Constantines arrested?

Entertainment p. 11

Argosy
Vol. 138 Iss. 19

March 19, 2009

Shaking our heads at wuss-bags since 1875

The

Isabel Gertler

Funding for 7 Mondays is one issue on this year’s SAC referendum; the others include creation of a green investment fund, changes to the tuition billing structure and the continuation of the yearbook.

Four questions you need to think about
Kelly O’Connor
Argosy Staff
Sharpen your pencils and inform those opinions - it’s referendum time. On March 26 and 27, Mount Allison students will be able to vote on four questions in the SAC-administered referendum, which include the creation of a green investment fund, changes in tuition billing structure, the continuation of the yearbook, and the collection of student fees for 7 Mondays. “It’s been kind of a loose tradition to have a referendum every three years,” explained Dan Wortman, VP Finance and Operations. “It forces you to take a closer look at it [the policies] and see if there’s anything that needs to be examined because we always want to act on behalf of the will of the students.” Referendums may be called at any time, however, if a major issue springs up. “It is usually a good idea when you have a very large subject [...] to have an individual referendum so that everyone is clear about the subject and that there is ample debate about it,” commented VP External Affairs Mark Brister. e issues being voted on this year arose from the feedback councillors received from students and individual presentations, which were then discussed in the SAC meeting and voted upon to determine which questions merited being put on the ticket. Affected groups were given 14 days to campaign from the date the questions were decided upon, with the SAC remaining impartial throughout the process. “We welcome parties from either side of the debate to campaign for or against the questions,” said Wortman. “We’re a neutral body. We want to make sure that we’re spending students’ money the way they want it to be spent.” e SAC also has a Facebook group to encourage debate about the issues and provide additional information on the referendum. Similar to an election, items must have a 50-per-cent-plus-one majority in order to pass, and for changes to the SAC constitution, it must reach two thirds of quorum. Students will have the option of voting yes or no to each issue, or spoiling their ballot. is referendum will also be held in conjunction with the spring election for senators in an effort to increase voter turnout. One group, however, was caught off guard by the process and did not realize they were being put on the chopping block. 7 Mondays felt they were “kept in the dark,” and did not receive official confirmation that their funding was being debated until the morning of the SAC meeting in which the referendum questions were decided. e SAC does not have the responsibility to inform people that they are discussing the idea of having a referendum, said Wortman. “[Groups] certainly are always welcome to come and explain what they do and how they do it,” he said. “But again it’s the councillors’ choice – they are the ones that are voting.” According to Brister, the SAC did not anticipate problems with the procedure of the referendum. However, he admits that the time allotted for campaigning “might not be enough.” “ at might necessitate a bylaw change,” said Brister. “If that is a concern, sure [...] we’ll definitely look into that.” Wortman has heard positive and negative comments about the referendum topics, but doesn’t see a problem in using this method to receive official feedback from students on the operation of the SAC. A referendum may be called for four reasons: the impeachment of an official, a change in SAC administered student fees, a change to the SAC’s constitution, or any other issue deemed necessary by council. A referendum may also be called on recommendation of the Executive Committee or through a motion by Council. “ e proposal is for a green investment fund coming from students,” explained Natalie Gerum, who co-presented the idea to the SAC with professor Brad Walters. “ e money is intended to be directed towards projects that reduce carbon emissions in very concrete ways.” e anticipated $20,000 which would be raised by adding this levy to student fees, would be used in partnership with the Sackville community to fund carbon emission reduction projects in town. “As far as we know nothing like this happening anywhere in Canada, so the potential for innovation is huge,” said Gerum. She explained that the money would not be used to improve university infrastructure, as there is already a budget for that. She also cited student concerns about the broad environmental objectives of the JUMP campaign, which left many wondering what specific projects the money would actually be allocated to. “ rough the President’s Speaker Series on Climate Change, we have been told time and time again that while behavioural change and education are fantastic and are definitely major objectives, those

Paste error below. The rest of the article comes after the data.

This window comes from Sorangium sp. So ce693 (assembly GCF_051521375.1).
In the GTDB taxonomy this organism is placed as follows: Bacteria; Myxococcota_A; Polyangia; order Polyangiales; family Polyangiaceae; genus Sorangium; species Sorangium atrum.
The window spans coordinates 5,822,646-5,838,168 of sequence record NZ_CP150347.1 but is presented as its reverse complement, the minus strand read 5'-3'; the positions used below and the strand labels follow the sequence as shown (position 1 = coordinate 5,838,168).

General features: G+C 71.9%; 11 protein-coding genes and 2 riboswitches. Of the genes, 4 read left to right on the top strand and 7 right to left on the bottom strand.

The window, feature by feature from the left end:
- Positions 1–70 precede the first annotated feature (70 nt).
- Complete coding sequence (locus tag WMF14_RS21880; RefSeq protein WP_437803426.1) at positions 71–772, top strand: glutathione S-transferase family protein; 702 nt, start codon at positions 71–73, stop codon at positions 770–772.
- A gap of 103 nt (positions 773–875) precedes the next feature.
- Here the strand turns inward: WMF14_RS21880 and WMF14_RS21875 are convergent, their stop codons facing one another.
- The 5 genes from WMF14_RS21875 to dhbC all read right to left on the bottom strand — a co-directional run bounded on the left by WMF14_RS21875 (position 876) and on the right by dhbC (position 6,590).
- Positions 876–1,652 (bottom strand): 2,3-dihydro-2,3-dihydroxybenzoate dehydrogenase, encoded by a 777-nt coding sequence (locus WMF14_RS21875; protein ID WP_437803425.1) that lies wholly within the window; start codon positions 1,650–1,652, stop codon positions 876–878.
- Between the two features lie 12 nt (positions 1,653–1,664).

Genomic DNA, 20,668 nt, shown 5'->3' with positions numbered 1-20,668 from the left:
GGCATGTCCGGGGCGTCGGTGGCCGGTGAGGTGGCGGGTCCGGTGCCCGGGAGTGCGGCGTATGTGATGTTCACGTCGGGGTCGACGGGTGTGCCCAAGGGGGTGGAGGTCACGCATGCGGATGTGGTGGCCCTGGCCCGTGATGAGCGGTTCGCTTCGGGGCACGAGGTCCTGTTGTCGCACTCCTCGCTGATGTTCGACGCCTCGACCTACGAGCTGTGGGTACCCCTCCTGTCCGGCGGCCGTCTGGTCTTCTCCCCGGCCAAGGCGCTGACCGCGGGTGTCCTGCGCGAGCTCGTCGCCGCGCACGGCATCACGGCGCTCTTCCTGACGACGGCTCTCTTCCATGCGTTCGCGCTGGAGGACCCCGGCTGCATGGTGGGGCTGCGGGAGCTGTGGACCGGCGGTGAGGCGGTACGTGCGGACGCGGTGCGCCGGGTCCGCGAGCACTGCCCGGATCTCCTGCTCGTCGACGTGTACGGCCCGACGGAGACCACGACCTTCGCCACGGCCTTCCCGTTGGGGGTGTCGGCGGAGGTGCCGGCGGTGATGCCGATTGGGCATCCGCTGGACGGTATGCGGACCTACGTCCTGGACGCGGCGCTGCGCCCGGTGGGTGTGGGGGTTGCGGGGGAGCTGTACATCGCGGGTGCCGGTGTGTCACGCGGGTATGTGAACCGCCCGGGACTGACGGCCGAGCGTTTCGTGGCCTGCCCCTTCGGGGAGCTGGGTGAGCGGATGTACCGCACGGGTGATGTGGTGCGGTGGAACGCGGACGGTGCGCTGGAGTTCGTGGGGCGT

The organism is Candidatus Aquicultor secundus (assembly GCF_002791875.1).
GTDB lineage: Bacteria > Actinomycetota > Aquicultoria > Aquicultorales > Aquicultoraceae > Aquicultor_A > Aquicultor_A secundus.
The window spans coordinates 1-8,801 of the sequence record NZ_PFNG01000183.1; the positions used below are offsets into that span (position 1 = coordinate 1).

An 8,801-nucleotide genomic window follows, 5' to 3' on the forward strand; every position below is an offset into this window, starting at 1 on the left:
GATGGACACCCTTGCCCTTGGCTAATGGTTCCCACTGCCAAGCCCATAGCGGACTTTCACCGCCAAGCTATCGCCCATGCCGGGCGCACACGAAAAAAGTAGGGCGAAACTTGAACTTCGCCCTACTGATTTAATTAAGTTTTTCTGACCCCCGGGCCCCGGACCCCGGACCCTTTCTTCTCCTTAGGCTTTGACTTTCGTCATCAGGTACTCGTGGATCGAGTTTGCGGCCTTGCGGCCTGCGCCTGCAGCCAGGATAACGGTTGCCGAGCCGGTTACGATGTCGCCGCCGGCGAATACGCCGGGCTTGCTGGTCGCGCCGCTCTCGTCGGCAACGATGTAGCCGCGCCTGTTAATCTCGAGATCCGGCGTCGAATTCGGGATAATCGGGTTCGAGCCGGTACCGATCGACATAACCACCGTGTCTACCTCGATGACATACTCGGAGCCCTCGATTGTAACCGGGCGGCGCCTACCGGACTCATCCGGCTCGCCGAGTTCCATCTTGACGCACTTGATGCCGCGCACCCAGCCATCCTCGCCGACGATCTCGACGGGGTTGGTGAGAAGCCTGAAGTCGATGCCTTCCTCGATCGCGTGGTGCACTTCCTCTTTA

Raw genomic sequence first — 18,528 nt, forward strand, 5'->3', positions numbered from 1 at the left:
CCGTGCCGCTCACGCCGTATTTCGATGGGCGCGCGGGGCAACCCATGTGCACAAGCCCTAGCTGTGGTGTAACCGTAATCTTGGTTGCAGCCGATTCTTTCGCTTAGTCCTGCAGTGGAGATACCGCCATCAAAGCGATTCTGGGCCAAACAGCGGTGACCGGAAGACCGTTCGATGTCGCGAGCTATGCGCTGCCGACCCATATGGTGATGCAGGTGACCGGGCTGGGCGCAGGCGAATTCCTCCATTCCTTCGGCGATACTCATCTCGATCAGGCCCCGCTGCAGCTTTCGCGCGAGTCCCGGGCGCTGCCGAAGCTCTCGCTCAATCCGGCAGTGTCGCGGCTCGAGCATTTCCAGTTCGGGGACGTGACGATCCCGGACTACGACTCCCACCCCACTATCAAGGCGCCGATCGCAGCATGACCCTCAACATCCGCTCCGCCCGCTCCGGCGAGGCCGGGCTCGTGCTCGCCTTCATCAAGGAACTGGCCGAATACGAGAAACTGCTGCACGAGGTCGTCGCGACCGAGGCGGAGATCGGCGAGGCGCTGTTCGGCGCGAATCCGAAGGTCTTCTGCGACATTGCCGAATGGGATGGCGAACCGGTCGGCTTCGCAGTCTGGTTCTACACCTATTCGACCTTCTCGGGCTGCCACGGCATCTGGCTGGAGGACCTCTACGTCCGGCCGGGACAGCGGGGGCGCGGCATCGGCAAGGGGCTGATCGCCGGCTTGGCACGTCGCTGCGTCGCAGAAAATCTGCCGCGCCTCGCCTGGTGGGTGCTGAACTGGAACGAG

Upcoming referendum looks at support of yearbook, tuition structure; fees for journal, carbon reduction
Would you be willing to contribute 10 dollars annually to enable energy efficiency projects for the reduction of carbon emissions in the Sackville area?
ultimately don’t decrease carbon emissions to the same extent that infrastructural change does.” e current idea is to use the anticipated $20,000 to retrofit heating and electrical systems in low-income houses in Sackville that would not be able to afford these carbon emissionreducing modifications otherwise. e town has also begun work on its own sustainability plan, and is “moving ahead regardless,” said Gerum. “To have an influx of capital from its student citizens, I think, creates a really neat dynamic for students to have a voice in the future look and the sustainability plan of Sackville.” If students vote Yes to the environmental fund, the money will be managed by the SAC in conjunction with local stakeholders such as Walters, town councillors, and other interested parties. e project may not necessarily be the one suggested by Gerum and the Carbon Strategy Working Group, and may change depending on the wishes of the committee distributing the funds. If the idea is voted down, the fund will not be created.

Story continues on p. 3

Independent Student Journal of Mount Allison University